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Jack Lloyd

Manchester based photographic collage artist Jack Lloyd has sold around 10,000 pieces of work in a career spanning the best part of 20 years. His iconic images of urban landscapes from Manchester, London, Paris, New York are on countless walls in homes across the city and, indeed, the world, from Canada to New Zealand, Dubai to Germany and beyond. 


A completely freestyle digital artist whose work can include grim, stark and monochrome styles in one piece, yet, be full of vibrant colour, mystery and intrigue in the next.

Every time Jack explores a new environment with his digital camera he sees something new, something different, something that won’t just fire his imagination but, also the imaginations of all those who love his work.

His unique style began when he completed a degree in Technical Theatre at the University of Manchester which covered stage design, lighting and sound.

When, In his final year, Jack specialised in work involving the layering of sound and digital photography was just starting to surface and he used it for his degree to document the technical processes involved in sound production. It was at this pivotal moment that he realised he could layer the photos in a similar way to the sound.

Jack's Style

“Some artists have a unique selling point. For me, it’s an emotional selling point. My artwork is there to play with the mind, memories, spirit and perceptions.
“The photos are my palette made up of colours, shapes, patterns and textures. I’m always searching for something that’s epic.”

That epic quality is often brought out in the way Jack frames his artwork as he’s one of very few people in the country still developing traditional yet highly sustainable picture framing using age-old skills and natural products. Each frame takes three days to craft and every one comes with a lifetime warranty.

Jack’s wide-ranging style reflects his inspirations from David Hockney, Picasso, 1920s Bauhaus, the futurism movement and the mechanical movement through to Robert Rauschenberg (1925-2008), an American painter and graphic artist whose early works anticipated the pop art movement. Other influences include dada, pop art, cubism, collage and brutalism.

Jack says: “Nothing I do is contrived. With everything I do I’m thinking about colours, shapes, textures and how it will all fit together naturally. It’s not done until that final piece of digital photography is dropped in and there have been many times when I’ve done that, stood back, thought it didn’t work and scrapped it.

“At first sight the photos may look as though they’ve been thrown together. I can assure you that’s certainly not what’s happened. There’s certainly a natural order and structure to the chaos.”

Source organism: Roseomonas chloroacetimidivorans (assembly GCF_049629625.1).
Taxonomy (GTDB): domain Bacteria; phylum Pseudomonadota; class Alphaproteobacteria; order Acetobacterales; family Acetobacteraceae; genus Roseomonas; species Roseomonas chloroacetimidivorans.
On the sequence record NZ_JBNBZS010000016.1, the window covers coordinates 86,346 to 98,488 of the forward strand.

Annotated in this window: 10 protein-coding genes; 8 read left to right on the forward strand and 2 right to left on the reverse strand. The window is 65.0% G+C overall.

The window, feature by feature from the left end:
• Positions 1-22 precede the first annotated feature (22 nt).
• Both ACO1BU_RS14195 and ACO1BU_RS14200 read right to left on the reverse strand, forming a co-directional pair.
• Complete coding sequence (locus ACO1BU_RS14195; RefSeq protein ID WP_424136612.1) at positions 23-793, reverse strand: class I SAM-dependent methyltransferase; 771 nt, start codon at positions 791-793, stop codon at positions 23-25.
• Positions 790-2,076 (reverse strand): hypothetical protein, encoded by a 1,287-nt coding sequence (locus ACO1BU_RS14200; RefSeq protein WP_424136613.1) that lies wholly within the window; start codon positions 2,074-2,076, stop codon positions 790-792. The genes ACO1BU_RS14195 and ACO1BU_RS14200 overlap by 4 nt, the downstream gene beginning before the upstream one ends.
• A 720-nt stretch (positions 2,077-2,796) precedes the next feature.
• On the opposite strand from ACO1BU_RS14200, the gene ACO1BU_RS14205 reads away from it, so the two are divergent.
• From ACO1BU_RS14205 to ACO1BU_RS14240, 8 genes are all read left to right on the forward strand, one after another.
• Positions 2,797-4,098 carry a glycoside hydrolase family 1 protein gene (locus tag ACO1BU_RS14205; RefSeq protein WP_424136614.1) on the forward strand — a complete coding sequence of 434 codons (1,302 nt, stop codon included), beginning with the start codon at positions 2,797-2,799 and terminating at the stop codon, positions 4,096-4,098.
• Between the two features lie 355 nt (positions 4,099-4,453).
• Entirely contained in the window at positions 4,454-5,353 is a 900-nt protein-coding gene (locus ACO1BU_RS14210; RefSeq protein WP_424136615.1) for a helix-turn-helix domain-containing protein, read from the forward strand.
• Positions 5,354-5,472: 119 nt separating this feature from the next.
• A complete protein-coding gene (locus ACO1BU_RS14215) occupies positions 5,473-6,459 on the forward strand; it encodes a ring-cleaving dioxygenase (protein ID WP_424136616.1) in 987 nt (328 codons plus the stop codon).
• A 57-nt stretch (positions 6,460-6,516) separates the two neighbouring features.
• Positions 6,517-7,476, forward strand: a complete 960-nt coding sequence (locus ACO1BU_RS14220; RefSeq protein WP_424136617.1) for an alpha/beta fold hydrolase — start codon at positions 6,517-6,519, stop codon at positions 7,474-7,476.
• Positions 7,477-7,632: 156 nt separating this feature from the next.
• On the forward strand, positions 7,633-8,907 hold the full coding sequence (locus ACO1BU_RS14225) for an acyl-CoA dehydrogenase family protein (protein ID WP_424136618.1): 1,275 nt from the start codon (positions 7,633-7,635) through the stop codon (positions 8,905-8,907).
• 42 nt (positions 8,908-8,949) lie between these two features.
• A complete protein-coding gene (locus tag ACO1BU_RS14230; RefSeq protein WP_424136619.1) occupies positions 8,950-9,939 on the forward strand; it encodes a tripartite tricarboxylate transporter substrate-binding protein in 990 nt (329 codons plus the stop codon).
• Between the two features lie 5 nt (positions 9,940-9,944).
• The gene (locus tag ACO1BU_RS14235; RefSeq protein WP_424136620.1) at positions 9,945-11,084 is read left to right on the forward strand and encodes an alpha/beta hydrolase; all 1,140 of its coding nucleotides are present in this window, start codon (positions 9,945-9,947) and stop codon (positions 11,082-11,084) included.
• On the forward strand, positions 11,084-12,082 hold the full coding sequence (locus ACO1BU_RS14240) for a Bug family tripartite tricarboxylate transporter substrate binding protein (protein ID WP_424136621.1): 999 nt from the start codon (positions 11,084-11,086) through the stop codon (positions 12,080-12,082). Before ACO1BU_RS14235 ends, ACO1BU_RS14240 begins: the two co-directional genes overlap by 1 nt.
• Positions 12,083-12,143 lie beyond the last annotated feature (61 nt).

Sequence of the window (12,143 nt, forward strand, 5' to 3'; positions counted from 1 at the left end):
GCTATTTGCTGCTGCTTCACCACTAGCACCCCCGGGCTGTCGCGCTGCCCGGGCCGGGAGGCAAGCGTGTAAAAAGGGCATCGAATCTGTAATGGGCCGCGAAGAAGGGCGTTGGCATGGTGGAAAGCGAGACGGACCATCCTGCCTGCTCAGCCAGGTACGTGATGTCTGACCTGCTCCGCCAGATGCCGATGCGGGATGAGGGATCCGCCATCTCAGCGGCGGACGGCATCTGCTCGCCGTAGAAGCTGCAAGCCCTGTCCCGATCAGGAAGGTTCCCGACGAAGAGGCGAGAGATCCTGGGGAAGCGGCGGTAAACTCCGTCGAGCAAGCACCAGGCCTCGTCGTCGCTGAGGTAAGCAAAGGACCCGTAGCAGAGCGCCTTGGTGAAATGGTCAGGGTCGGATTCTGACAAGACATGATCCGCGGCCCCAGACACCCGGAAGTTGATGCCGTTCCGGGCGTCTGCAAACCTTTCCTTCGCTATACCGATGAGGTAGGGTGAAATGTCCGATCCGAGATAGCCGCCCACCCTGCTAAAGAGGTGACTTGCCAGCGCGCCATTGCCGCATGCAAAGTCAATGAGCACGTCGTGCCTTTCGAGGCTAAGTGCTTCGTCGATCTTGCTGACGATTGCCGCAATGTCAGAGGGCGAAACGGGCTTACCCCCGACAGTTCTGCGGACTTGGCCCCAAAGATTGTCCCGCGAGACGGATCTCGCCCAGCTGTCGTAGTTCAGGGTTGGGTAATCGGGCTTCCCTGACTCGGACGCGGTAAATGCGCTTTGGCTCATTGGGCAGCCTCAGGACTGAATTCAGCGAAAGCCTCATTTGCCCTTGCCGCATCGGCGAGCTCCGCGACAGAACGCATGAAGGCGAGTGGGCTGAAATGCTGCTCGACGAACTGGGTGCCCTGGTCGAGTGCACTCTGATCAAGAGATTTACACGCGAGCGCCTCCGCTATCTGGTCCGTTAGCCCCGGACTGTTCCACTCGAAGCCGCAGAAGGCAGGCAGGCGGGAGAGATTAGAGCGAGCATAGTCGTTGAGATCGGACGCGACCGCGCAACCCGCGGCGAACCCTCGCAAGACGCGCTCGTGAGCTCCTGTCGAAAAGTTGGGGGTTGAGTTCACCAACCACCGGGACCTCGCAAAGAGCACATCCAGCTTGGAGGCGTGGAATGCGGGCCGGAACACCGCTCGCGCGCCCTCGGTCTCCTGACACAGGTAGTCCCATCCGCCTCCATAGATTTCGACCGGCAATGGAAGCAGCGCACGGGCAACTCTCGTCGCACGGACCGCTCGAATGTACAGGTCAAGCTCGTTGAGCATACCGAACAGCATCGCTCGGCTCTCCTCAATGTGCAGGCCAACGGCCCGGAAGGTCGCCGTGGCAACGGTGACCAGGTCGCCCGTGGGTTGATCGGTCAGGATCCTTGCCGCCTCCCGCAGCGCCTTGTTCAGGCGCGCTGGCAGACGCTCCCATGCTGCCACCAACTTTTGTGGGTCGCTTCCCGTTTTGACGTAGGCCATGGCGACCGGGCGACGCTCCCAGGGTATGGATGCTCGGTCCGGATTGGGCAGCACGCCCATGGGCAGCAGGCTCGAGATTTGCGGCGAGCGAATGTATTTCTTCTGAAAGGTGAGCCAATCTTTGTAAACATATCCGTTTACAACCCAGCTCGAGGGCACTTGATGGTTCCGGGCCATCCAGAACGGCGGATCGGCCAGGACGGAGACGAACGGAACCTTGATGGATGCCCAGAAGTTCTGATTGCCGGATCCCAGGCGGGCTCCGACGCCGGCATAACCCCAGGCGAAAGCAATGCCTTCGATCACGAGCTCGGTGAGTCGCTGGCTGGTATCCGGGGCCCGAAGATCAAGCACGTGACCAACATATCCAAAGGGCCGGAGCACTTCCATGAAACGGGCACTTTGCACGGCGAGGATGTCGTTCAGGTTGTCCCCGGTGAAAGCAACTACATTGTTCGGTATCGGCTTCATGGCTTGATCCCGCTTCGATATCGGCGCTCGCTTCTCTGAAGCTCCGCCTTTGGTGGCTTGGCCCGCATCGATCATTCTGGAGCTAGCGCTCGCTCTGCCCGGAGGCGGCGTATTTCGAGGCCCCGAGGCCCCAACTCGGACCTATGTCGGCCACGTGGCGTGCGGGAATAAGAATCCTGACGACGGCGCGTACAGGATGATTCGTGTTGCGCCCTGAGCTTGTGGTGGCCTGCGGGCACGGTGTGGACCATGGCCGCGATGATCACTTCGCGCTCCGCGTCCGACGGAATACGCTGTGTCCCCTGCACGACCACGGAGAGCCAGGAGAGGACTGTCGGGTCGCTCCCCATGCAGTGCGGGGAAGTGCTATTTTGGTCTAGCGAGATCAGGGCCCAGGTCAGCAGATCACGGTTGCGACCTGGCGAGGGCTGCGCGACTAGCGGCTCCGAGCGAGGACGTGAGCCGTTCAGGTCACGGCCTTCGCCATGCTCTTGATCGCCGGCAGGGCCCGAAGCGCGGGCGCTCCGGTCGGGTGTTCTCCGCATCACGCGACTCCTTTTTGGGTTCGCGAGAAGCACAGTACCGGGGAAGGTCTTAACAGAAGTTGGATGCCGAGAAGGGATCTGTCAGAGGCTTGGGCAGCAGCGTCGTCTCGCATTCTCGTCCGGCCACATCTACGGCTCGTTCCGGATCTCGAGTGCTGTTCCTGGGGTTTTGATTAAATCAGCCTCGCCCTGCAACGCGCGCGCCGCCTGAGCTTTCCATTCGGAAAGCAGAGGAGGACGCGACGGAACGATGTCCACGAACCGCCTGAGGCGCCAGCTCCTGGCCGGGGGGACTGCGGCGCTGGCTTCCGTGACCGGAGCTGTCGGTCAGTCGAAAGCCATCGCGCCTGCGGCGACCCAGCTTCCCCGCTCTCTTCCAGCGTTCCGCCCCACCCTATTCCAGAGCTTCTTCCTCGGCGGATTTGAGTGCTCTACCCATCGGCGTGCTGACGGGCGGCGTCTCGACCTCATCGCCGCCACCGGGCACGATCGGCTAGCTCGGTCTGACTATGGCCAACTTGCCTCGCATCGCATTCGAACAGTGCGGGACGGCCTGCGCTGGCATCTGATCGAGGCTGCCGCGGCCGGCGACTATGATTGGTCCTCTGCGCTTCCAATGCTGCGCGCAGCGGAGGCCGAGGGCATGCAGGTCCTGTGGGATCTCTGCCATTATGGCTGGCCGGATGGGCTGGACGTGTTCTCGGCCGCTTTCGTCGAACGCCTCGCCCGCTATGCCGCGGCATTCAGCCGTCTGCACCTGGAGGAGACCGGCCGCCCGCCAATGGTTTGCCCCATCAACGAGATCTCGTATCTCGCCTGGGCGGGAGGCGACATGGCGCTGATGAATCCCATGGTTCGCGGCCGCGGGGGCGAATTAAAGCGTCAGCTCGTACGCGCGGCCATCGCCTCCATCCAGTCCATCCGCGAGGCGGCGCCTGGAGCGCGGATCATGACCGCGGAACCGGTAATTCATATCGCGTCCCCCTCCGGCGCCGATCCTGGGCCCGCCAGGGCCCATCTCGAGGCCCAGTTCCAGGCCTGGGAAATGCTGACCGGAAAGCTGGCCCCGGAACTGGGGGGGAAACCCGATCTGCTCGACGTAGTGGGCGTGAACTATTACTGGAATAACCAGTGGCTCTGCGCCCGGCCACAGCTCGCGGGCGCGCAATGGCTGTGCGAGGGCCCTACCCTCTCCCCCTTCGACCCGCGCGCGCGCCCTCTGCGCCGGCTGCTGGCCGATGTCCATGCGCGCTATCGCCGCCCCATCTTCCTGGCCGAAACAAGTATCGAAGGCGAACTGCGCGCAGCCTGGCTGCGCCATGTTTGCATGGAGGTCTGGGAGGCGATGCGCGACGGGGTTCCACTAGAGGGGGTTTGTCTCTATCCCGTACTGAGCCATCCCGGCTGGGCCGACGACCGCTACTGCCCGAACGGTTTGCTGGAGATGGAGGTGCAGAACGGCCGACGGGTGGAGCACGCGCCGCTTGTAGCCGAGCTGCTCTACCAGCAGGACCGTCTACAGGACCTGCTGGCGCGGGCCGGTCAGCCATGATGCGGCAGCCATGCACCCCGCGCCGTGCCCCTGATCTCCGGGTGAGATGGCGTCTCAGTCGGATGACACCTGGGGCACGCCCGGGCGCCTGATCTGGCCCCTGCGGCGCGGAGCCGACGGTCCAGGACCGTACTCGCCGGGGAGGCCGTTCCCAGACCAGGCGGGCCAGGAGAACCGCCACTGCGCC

Jack's Commissions

Jack’s commissions range from huge corporate artwork to images to celebrate weddings, anniversaries or to remember and represent an individual’s life.

Families will give Jack lots of photos and documents to work with … and the emotional impact when they first see what he’s done with them can be overwhelming.

He explains: “I’m looking for the photo – and it may even only be a small part of a photo – that is just them. It may be a look, a smile, just something that captures the spirit of who they were. These are emotional pieces of work but until people see them they may not have realised just how much emotion was in the photos they gave me.”

With his gallery work, the ethos of much Jack does is around the concept of ‘exhausted environment.’
City landscape is flawed, people are flawed, the world is flawed and these imperfections are captured in Jack’s work.

Jack says: “People looking at it will recognise parts of Manchester but in a way they’ve never seen it before. I’m trying to bring their subconscious alive and trigger something deep within them.”

There can be more than 100 photos in some of Jack’s artwork and with so much going on it can give an unsettling yet compulsive feeling that bits you recognise about the city are being played fast forward through your head.

As with all great art, it works on many different levels. Stand back from one of Jack’s pieces and it’s powerful in terms of colour and form. Step forward and you’ll see how much intricacy is in there with tiny photos you just don’t see from a distance. People who have had Jack’s artwork on their walls for years will still see something new, something they’ve not spotted before if they look close enough.

“It’s a nice picture when you step back but tells a story when you step forward,” says Jack. “If they know Manchester each picture will hold a story, a memory, something personal to them. My artwork isn’t a one-hit wonder. It’s multi-dimensional and there to keep drawing emotion out of the person looking at it.”

Jack has now been in his gallery, House of Bystander, on Beech Road, Chorlton, since 2005 and people come from across the city – and much further afield – to see and buy his work. 


Jack sign